How should I manage the life cycle of llvm instance like llvm::BasicBlock ?

I am new to the llvm, and am following some tutorials to convert some AST to LLVM IR.

I’ve noticed that many API in llvm returns a pointer, like the llvm::BasicBlock::Create

besides this, classes like llvm::Function,llvm::Type,, llvm::Value seems all follow this pattern.

From my experience, the objects that the returned pointer point to are not new-ed by me, so I should not delete them. Is this right?

Is there some rationale behind the llvm API design? and how should I manage the life cycle of the object these pointer point to?

In general, each of these objects is owned by its container (even where this isn’t true, such as when it’s actually owned by its container’s container, it’s a useful mental model). If you want to delete an instruction or a basic block, erase it from its parent. Make sure that nothing else refers to it first (e.g. that terminators don’t point to a removed basic block). For Values, there are helpers such as replaceAllUsesWith, which guarantee that eraseFromParent is safe by updating all users to point to something else.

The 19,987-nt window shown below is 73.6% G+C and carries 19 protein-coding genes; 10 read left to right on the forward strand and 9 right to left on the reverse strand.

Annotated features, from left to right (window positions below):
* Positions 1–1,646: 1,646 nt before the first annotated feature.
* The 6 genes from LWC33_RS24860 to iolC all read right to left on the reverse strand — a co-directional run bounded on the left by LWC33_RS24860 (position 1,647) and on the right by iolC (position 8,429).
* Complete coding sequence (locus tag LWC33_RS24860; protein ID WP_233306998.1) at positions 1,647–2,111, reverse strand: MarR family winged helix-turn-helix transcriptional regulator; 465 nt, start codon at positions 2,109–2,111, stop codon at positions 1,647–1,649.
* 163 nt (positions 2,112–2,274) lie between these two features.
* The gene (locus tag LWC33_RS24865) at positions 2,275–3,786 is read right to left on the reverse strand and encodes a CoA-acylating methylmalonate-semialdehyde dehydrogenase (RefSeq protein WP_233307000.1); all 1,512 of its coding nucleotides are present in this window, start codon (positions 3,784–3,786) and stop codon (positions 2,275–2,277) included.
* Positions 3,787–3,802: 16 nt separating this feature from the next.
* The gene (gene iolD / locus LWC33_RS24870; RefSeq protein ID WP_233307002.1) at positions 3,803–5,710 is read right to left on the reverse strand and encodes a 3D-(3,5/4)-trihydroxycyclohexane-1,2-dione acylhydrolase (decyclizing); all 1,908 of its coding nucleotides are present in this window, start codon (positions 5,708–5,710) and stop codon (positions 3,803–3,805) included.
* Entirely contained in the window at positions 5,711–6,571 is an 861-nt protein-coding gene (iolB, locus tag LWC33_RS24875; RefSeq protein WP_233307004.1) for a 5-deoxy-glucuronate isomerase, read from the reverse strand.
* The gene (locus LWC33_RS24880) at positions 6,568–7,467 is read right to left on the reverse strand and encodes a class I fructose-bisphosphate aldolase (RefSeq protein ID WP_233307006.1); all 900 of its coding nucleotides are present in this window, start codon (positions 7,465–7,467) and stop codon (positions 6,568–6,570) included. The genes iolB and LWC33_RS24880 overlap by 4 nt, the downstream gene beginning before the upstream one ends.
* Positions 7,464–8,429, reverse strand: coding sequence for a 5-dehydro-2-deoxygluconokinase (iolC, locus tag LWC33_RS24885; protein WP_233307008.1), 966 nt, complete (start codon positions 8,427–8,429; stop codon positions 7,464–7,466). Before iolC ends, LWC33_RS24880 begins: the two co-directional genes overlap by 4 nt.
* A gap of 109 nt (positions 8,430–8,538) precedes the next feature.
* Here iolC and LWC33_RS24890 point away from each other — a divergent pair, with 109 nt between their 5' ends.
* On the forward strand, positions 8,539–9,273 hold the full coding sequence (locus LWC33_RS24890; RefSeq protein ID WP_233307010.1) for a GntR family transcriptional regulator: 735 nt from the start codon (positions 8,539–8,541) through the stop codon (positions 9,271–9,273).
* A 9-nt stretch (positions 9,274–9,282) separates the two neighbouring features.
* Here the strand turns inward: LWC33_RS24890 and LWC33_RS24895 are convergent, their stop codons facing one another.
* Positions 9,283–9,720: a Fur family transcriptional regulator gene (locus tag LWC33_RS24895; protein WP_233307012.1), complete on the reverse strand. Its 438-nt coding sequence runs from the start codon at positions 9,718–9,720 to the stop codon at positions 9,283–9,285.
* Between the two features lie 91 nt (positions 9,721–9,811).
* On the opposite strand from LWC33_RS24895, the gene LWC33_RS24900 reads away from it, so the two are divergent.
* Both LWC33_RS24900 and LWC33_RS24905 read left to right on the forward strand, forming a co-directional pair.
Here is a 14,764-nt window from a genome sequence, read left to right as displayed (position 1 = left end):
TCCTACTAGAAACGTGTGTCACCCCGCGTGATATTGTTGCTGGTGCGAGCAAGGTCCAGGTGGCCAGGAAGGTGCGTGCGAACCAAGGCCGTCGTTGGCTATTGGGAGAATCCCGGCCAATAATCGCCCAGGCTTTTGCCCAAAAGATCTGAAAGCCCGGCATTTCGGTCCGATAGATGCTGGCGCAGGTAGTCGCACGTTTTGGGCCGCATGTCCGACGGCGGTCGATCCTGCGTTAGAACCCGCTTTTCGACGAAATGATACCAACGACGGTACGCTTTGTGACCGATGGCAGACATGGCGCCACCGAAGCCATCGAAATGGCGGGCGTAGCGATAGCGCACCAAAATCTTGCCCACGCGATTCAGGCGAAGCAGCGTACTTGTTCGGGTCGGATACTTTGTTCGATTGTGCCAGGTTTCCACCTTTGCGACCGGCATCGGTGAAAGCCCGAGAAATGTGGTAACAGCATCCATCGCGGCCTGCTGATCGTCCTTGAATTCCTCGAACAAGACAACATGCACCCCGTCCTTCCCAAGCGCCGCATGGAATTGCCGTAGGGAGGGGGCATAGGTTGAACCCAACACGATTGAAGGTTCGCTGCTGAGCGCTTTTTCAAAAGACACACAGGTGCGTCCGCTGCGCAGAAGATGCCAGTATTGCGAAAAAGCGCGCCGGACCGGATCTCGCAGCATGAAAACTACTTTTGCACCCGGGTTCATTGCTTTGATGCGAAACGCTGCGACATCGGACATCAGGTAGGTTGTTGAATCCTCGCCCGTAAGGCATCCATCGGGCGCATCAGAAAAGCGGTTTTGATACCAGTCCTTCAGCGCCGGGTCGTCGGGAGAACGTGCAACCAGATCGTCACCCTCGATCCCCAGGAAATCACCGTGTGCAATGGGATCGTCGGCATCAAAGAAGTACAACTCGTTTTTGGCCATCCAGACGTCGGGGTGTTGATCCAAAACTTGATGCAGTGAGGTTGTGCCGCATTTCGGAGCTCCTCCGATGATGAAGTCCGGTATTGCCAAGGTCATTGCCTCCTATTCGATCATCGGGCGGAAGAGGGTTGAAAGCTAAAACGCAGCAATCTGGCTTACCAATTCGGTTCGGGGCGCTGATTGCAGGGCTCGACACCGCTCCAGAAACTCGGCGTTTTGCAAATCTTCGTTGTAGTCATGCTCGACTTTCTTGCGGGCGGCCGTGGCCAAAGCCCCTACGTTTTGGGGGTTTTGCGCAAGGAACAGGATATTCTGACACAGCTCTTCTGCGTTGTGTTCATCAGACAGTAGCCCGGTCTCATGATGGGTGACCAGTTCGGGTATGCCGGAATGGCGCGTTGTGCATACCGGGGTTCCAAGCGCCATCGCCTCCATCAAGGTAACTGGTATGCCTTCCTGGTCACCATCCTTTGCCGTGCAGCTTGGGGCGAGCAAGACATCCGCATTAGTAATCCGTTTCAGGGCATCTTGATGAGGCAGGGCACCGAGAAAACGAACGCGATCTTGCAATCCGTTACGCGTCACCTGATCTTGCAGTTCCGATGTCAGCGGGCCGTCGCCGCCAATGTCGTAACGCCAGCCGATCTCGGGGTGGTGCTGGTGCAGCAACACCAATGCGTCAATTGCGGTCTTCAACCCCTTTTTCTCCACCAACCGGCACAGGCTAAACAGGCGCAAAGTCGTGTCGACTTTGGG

Most of the time, the best way to think about LLVM memory management is to not think about it at all. If a basic block is deleted, assume all instructions in it are deleted. If a function is deleted, assume all basic blocks in it are deleted. If a module is deleted, assume all functions and globals in it are deleted. In an LLVM context is deleted, assume all modules, types, and so on that are owned by it are deleted.

Anything that you create is generally associated with some owning value (with LLVMContext as the owner of last resort) and this is the object responsible for cleaning up the value.

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Thanks! It’s really clear and helpful.